For just a few hours a day, many of Kfar Nabel’s children gather in a small basement to forget the war planes and battles that overshadow both their present and their future.
These are the headquarters of the Child Care Project, launched by several local activists to offer psychological and educational support to children suffering the effects of war.
Kfar Nabel, which is under opposition control, lies in the suburbs of southern Idleb with a population of around 30,000.
Around 20 young men and women run the project, which is hosted by the Offices of the Revolutionary Unions.
“The Child Care Project was launched in Kfar Nabel five months ago,” the project’s assistant manager, Hasan al-Ahmad, told Damascus Bureau. “It’s a new experience where we’re trying to mitigate the psychological effects of the war on the city’s children. Around a year and-a-half ago we started, with the limited means we had, with a small initiative called the Dignity Bus.”
This carried a team travelling between the schools used to house displaced children and their families, singing educational and entertaining children’s songs and screening cartoons.
The project used laptops, projectors, and sound equipment and was welcomed by the children and their parents, who began to await the Dignity Bus team with much anticipation.
The initiative received a small amount of funding from the Organisation of Syrian Mothers, and the team was sent to Turkey to attend two training courses on the provision of psychological support in collaboration with the Lebanon branch of the Dutch organisation War Child.
Al-Ahmad said that the team studied a curriculum of six books over several sessions. According to one of the trainees, these combined theoretical lectures on child care and rights with case studies that demonstrated various situations and means of support. They were also taught mental, physical, creative and communication based games.
“We work with around 700 children of both genders whose ages range from six to 14,” said project manager Firas al-Omar. “They are distributed between two centers, where they receive psychological support and participate in various activities such as drawing, sewing, reading and recycling.
They also take part in physical activities and entertainment such as competitions, singing, and visual presentations,” he added.
Al-Omar noted that the children showed considerable improvement in a number of ways.
At first, they would draw war planes, tanks and other weapons, but six months later they started drawing flowers, natural landscapes, cartoon characters and animals.
Mohammad, 12, hopes these activities continue even after the war, expressing his appreciation for the efforts of the project team in teaching them new skills.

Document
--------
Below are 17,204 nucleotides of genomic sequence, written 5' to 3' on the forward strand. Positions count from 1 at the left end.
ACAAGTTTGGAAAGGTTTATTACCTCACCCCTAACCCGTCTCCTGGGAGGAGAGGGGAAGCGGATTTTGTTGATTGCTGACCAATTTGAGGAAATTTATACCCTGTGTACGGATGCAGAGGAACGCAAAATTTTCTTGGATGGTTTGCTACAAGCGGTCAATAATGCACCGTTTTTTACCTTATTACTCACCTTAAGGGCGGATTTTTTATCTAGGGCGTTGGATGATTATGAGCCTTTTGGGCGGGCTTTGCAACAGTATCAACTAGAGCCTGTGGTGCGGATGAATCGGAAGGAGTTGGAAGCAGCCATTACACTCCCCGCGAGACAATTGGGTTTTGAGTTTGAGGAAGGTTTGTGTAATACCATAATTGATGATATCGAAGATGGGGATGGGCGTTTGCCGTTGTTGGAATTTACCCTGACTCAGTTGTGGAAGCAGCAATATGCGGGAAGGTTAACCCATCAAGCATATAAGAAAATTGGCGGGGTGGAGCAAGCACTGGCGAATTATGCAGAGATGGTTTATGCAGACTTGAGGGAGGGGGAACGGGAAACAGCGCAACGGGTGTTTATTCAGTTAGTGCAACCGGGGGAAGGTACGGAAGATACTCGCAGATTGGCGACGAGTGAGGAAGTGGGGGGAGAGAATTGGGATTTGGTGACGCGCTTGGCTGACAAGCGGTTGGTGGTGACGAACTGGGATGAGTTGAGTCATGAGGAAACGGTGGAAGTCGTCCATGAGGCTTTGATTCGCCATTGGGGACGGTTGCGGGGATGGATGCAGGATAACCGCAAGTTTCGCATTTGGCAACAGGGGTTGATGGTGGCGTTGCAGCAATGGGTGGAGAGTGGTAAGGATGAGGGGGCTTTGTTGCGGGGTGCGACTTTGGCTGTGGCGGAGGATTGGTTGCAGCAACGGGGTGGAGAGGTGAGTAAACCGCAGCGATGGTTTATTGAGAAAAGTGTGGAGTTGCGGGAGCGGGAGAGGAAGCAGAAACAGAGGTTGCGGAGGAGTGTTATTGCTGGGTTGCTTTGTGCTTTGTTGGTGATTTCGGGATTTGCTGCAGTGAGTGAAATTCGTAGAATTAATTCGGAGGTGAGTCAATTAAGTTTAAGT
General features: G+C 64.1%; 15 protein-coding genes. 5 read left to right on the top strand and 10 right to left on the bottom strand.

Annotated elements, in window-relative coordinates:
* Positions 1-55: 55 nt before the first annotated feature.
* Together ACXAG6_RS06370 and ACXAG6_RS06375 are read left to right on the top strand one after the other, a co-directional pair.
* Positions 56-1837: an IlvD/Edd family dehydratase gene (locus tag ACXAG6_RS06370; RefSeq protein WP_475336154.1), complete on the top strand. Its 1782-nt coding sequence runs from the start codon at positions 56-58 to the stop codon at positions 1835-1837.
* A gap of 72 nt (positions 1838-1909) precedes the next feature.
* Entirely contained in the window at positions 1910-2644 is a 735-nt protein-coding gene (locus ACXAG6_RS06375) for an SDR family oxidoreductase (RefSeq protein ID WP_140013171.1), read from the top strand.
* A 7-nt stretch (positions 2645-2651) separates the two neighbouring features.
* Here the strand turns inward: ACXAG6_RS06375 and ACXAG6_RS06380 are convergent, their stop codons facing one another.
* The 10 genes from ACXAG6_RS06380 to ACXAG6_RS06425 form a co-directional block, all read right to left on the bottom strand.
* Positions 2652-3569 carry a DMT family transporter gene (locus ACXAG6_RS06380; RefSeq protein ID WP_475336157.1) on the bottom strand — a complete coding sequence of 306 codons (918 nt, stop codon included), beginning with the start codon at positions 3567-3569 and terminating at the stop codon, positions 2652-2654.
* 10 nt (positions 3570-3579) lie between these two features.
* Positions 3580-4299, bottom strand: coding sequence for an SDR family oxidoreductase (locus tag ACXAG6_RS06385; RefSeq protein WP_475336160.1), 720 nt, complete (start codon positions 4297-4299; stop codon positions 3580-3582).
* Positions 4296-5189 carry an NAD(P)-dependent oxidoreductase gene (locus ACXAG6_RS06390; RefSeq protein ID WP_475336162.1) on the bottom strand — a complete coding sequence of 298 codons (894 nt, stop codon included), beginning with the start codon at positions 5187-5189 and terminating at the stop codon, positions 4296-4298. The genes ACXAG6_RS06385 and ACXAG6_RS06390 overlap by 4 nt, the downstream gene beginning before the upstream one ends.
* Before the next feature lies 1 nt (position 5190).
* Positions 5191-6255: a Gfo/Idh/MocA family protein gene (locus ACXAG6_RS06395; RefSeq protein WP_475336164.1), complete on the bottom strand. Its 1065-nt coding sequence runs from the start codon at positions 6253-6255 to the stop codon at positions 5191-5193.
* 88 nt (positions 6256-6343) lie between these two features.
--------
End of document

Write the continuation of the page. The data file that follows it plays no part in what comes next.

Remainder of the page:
Al-Omar said that the project’s financial support was derisory at a time when it was most needed, with plans to open more centrers in nearby villages and train more personnel.
That’s just what Oum Rami, a mother of two, wants to happen, so as to serve all the city’s neighborhoods and nearby villages.
The centres are located in neighborhoods that are generally considered to be safe, and for Oum Rami, they are oases for children where they can breathe, move, and express themselves freely.
The Child Care Project focuses on modifying childhood aggression through the use of drama. Children act out scenes that depict hostile situations and their negative consequences, then come up with ways to handle them without violence.
The project also uses children’s music videos taken from TV channels, particularly the Birds of Paradise channel. The songs are explained to the children and applied to their current circumstances.
Wi’am, nine, is terrified every time she hears planes and shelling. Staying at one of the two centers makes her feel safe and allows her the space to play with friends.
Human rights and childrens’ organisations have highlighted the impact of various forms of armed conflict on children. While many youngsters are killed, maimed or orphaned, others are denied basic rights such as education and health care.
“My children used to suffer from a tremendous amount of stress because they were unable to play with their friends or leave the house,” mother-of-three Oum Hameeda said. “It became like a prison for them because of the situation. Since the Child Care Project began, my children are always there. After around two months I noticed a vast improvement. They were more open and trusting, and able to pursue their interests and develop their talents.”
“Children don’t feel safe at home and there is nothing to distract them,” said father-of-two Abu Mahmoud. “They can’t even watch children’s shows on TV because of the electricity cuts. These centers are like a gift to parents and children alike. They found freedom there and began to forget the reality of war they were living in.”